Phillips exited the vehicle, and fell to his knees the deputy said as he ordered him to get back inside. It is not until this point that the deputy’s camera is turned on, and Phoebus motioned that the footage not be entered as evidence. Judge Hayman, however, watched it and later denied the motion.

Redding called for backup and said since he didn’t know why Phillips came out of his truck he felt it was a high risk situation that necessitated drawing his gun. “I drew my service weapon,” he said, since Phillips was not complying with commands. Officers David Adams and Kara Meeks did similarly upon their arrival.

Phillips exits the vehicle with an object in his hand that both Redding and Adams acknowledged did not look like a weapon, but turned out to be a wallet. They order it to be dropped and Phillips backs up with his hands raised to the deputy’s vehicle. When ordered to his knees, Phillips is handcuffed. Redding is heard saying on the video, “You’re the what now? You say you’re the chief of something?” after Phillips says who is his.

“You almost struck me,” the deputy replies. “My apologies,” Phillip responds.

There’s a remark about having five drinks, but not over what time period, and a female passenger in the car, who was not in court last week, also drew attention from the officers because she was ingesting something, which turned out to be fried chicken. A six pack and an empty Corona were found in the vehicle.

Redding said he smelled alcohol, Phillips’ speech was “slightly slurred…mumbled words” and DUI “is how I perceived it.”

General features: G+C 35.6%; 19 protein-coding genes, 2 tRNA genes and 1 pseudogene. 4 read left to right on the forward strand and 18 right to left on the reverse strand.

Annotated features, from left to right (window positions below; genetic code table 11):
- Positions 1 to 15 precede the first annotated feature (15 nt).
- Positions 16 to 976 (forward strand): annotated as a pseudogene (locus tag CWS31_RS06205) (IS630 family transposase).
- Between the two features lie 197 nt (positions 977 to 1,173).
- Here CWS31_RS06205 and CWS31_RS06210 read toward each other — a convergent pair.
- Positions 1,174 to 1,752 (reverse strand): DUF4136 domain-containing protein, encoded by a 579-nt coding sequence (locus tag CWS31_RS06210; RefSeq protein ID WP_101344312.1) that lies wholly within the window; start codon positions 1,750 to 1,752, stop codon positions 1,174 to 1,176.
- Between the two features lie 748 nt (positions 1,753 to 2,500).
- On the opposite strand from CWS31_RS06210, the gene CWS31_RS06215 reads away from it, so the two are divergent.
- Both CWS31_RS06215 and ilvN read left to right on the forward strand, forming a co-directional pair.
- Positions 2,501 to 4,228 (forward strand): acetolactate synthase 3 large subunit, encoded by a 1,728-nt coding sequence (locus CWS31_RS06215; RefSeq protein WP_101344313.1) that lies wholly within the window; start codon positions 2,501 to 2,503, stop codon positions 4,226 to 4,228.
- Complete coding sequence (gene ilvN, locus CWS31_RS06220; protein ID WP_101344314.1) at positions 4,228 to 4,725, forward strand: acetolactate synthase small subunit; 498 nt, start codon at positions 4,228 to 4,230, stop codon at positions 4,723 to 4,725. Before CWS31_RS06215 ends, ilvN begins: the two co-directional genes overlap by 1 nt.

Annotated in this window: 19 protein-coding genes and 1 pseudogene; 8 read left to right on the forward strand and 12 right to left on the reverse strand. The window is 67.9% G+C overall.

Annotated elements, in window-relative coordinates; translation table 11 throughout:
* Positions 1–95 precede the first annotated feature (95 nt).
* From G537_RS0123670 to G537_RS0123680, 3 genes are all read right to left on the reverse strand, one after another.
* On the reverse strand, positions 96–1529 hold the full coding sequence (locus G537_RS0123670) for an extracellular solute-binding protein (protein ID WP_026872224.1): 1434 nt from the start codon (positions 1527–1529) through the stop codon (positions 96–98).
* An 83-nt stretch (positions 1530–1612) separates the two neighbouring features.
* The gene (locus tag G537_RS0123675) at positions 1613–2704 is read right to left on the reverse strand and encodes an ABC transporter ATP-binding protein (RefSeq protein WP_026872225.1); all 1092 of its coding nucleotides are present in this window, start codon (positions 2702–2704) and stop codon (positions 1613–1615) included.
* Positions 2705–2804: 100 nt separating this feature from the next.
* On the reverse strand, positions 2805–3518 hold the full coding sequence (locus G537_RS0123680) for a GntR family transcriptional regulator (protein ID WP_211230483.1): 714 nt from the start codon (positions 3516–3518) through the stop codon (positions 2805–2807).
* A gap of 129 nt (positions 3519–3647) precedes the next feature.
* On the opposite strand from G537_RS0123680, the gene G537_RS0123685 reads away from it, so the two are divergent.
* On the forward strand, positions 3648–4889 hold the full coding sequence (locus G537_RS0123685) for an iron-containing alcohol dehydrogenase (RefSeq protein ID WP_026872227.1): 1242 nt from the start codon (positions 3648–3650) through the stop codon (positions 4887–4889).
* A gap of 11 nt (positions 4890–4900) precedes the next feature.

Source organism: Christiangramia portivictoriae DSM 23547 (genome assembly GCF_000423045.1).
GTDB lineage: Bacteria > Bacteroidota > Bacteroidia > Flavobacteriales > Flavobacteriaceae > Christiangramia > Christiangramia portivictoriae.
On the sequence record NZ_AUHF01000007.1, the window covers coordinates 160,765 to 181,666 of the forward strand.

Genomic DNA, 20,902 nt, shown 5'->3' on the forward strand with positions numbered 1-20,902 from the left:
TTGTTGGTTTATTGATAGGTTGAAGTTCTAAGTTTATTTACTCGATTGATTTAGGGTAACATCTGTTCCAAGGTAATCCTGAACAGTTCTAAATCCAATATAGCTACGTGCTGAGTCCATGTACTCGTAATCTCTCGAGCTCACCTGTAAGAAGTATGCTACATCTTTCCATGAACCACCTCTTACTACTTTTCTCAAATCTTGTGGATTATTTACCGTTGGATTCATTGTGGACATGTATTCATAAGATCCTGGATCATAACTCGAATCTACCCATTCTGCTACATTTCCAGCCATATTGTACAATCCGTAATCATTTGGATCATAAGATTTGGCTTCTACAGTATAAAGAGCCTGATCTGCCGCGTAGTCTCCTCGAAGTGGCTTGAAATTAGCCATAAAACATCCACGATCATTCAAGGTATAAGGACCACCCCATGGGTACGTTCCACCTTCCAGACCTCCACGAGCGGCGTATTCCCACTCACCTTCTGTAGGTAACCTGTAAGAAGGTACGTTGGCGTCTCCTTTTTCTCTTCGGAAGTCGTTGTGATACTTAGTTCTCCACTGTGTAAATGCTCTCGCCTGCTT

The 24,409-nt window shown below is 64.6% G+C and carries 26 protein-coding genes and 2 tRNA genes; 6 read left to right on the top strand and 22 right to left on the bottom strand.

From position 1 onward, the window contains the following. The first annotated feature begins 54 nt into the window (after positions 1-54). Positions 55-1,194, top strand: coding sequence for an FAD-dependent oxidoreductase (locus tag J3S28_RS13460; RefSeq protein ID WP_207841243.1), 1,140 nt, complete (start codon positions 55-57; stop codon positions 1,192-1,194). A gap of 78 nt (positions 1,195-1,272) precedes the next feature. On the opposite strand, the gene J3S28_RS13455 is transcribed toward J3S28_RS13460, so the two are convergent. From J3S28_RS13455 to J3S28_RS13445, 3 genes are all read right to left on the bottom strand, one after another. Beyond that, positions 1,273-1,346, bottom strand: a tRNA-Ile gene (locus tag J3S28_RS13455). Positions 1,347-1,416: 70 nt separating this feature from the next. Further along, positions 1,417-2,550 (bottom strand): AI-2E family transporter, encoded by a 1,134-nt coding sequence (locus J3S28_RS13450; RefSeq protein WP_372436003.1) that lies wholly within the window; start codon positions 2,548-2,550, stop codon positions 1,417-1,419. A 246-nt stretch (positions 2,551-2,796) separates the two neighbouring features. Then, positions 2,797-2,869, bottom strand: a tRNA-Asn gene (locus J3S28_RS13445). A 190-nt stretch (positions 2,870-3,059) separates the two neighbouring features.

Phoebus got Redding to admit that Phillips was compliant during the stop, and argued that with the aggressive approach by police his client did remarkably well under the pressure of having weapons pointed at him. By the time the arrest was over Deputy Redding was joined by a second deputy, Princess Anne’s police chief was there with his two officers, and two members of the State Police responded.

It was left to special prosecutor Jonathan Naylor to present the state’s case, going over the observations of the deputy, the acknowledgment about five drinks and the actions of the police chief exiting the vehicle upon being stopped — an action someone in law enforcement should know not to do.

“All of this shows impairment,” Naylor said. “The evidence in this case is overwhelming” that Phillips “had an inability” to control his vehicle.

Phoebus said the incident was “the most excessive show of force” in his years as an attorney for a circumstance that de-escalates from the start. “We don’t see [Phillips] fall down,” and it was terrifying to watch his client “moving slowly” with guns trained on him as officers are “screaming commands.” “He could have been shot by these police officers.”

Phoebus asked Judge Hayman to grant the motion to suppress the evidence, conclude there were violations to Phillips’ Fourth Amendment rights, or find reasonable doubt, which he believes is what the judge concluded.

Phillips elected not to testify.